Ten maps and three modes are included. The maps are very well done and diverse, featuring locales like a ship port, mansion, city and more. It’s also impressive how expansive the maps are, serving each mode quite well. The modes are Team Vanquish, and Gardens and Graveyards and Garden Ops. Team Vanquish is your standard Team Deathmatch mode, pitting two teams (up to a total of 24 players) against each other with the goal to be the first team to reach 50 vanquishes (kills).  Gardens and Graveyards is a rush-like mode where the plants team is tasked with protecting multiple gardens and the zombies are tasked with destroying them. If a single garden is successfully defended, the game ends and plants win. If the zombies obliterate all of the graveyards, they win the game. While it sounds fairly basic, it’s an addictive mode that requires a ton of strategy to be successful at. Finally, Garden Ops is like a horde mode where plants face ten waves of increasingly difficult zombies, needing to survive the entire assault to win. While these three modes are great, the game modes are ultimately the downfall of the game due to there not being enough of them.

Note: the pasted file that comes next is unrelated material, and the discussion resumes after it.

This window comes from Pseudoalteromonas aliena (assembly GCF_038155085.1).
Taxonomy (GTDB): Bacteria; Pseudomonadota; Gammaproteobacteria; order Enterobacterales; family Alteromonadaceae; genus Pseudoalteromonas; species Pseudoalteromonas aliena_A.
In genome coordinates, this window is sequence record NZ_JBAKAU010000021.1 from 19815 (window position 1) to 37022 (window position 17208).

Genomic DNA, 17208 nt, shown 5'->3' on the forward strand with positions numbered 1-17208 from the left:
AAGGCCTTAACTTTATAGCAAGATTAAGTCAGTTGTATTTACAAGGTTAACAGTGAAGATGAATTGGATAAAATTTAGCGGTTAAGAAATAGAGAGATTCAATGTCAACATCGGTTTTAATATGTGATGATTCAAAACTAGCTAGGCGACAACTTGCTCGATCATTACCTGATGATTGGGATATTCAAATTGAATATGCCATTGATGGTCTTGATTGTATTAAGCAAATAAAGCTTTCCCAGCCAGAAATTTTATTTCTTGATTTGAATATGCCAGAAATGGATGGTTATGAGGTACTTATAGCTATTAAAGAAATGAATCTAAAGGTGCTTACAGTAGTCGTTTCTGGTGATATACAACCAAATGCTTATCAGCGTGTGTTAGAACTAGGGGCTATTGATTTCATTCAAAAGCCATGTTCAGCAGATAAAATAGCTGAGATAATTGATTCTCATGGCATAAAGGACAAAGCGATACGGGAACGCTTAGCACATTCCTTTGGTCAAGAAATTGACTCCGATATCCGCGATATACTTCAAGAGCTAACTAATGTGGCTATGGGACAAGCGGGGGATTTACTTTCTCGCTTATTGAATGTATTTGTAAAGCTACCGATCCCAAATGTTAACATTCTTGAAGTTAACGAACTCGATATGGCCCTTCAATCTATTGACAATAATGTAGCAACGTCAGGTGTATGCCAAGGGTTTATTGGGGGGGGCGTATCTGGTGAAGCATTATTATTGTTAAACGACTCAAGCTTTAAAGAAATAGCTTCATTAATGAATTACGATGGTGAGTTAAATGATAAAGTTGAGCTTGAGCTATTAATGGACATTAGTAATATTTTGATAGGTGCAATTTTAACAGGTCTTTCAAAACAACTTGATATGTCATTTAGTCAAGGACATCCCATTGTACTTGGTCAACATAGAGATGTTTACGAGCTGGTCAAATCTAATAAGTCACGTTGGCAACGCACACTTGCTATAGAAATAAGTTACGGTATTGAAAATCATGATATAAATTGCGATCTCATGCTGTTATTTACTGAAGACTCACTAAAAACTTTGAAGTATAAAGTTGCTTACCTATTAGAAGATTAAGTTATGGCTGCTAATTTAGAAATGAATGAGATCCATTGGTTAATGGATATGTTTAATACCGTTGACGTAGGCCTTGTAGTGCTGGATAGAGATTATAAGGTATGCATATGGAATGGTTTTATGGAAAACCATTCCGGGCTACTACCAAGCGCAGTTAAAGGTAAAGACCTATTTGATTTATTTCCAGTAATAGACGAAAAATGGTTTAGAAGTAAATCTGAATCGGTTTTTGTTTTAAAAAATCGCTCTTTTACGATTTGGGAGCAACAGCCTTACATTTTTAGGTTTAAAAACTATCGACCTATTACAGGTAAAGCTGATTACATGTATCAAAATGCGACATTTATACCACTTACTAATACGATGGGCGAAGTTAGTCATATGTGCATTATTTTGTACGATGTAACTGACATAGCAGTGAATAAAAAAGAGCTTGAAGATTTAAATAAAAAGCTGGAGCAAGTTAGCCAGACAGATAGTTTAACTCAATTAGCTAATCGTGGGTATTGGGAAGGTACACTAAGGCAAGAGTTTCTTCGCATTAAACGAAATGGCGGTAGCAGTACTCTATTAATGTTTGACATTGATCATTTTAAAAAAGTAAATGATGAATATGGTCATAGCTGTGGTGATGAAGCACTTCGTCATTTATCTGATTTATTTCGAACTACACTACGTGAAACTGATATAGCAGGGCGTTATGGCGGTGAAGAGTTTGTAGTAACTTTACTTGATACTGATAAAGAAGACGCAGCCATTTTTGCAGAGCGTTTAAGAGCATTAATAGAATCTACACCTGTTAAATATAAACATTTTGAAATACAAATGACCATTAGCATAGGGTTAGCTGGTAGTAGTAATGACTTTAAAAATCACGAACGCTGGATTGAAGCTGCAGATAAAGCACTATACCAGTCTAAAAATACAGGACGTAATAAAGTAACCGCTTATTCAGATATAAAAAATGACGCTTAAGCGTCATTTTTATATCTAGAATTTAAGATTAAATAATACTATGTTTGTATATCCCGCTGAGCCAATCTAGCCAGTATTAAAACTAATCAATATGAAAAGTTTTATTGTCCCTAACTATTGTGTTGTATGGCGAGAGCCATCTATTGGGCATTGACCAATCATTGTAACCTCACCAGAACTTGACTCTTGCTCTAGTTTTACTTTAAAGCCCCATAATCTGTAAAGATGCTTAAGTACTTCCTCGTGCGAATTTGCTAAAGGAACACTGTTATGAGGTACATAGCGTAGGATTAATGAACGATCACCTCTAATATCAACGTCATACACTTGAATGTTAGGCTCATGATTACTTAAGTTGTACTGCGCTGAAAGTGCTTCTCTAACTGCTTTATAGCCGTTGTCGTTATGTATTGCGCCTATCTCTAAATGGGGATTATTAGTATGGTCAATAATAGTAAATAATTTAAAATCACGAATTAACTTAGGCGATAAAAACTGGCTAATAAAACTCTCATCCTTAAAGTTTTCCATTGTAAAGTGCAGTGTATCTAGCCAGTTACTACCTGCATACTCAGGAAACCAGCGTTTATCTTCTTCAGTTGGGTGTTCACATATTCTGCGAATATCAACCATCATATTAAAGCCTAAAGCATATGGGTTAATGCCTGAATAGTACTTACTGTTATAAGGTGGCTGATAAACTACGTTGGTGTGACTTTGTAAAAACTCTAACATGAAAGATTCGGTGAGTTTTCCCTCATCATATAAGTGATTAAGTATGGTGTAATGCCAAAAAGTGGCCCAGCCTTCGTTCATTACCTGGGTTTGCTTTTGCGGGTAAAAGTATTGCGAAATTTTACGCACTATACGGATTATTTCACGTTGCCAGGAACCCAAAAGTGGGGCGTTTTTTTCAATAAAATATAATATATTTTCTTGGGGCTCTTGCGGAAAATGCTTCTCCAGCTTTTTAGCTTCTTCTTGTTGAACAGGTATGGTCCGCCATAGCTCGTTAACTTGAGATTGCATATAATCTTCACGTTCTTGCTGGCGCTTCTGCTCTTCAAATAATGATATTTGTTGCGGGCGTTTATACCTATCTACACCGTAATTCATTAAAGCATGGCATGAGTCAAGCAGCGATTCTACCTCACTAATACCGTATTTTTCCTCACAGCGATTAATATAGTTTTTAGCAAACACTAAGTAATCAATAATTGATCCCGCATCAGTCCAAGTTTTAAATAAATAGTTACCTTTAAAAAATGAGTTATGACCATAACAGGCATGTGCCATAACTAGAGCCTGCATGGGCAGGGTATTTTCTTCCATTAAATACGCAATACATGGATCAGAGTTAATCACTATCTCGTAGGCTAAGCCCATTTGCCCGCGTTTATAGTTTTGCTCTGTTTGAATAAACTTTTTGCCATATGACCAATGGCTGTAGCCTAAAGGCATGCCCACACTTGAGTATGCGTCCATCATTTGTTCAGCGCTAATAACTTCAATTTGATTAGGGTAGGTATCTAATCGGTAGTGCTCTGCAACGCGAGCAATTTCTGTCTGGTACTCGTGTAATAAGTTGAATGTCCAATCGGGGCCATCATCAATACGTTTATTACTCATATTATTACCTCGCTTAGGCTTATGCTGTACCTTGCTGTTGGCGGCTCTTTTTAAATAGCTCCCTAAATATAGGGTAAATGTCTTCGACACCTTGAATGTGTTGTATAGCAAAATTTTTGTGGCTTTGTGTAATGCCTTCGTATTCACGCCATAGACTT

Garden Warfare includes a measly three non-DLC modes. They attempt to expand them by making a “Classic” variant for each map, but as these are practically the same with the exclusion of upgrades, it simply brings attention to the shortcoming in the area. When games like Call of Duty: Ghosts boast ten modes, it’s hard to accept such a low number — even from a game of this type. It’s such a shame, too, as the modes that are here are great and doubling them would have made all the difference, but instead you’ll have to cycle the same few over and over.

Thankfully, the DLC released since launch has increased the amount of content. The Garden Variety, Zomboss Down, Tactical Taco Party and Suburbination Packs are all included and boast a total of four new maps, four new characters and two new games modes. All of this goes a long way in helping remedy the lack of content at launch and makes the PS4 debut feel like a more complete package. Even with all of the packs (which PopCap should be commended for adding), however, it’s still not robust enough to capture attention for months at a time like the best shooters, but it should at the very least make for a fun month of zany warfare.

Closing Comments:

Plants vs. Zombies: Garden Warfare improves upon the Xbox One debut thanks to the addition of a few more maps, characters and modes. They still don’t quite edge it into greatness, but this is a stronger package than what PopCap originally debuted. That being said, all four of the DLC packs the PS4 version includes are (and have been) available on the Xbox One as free downloads. Remote Play is novel, but ultimately throwaway, and the resolution increase from 900p on the Xbox One to 1080p on the PS4 is minimally noticeable. Garden Warfare remains a colorful and entertaining experience no matter the platform and one we hope will continue to grow.
 Version Reviewed: PlayStation 4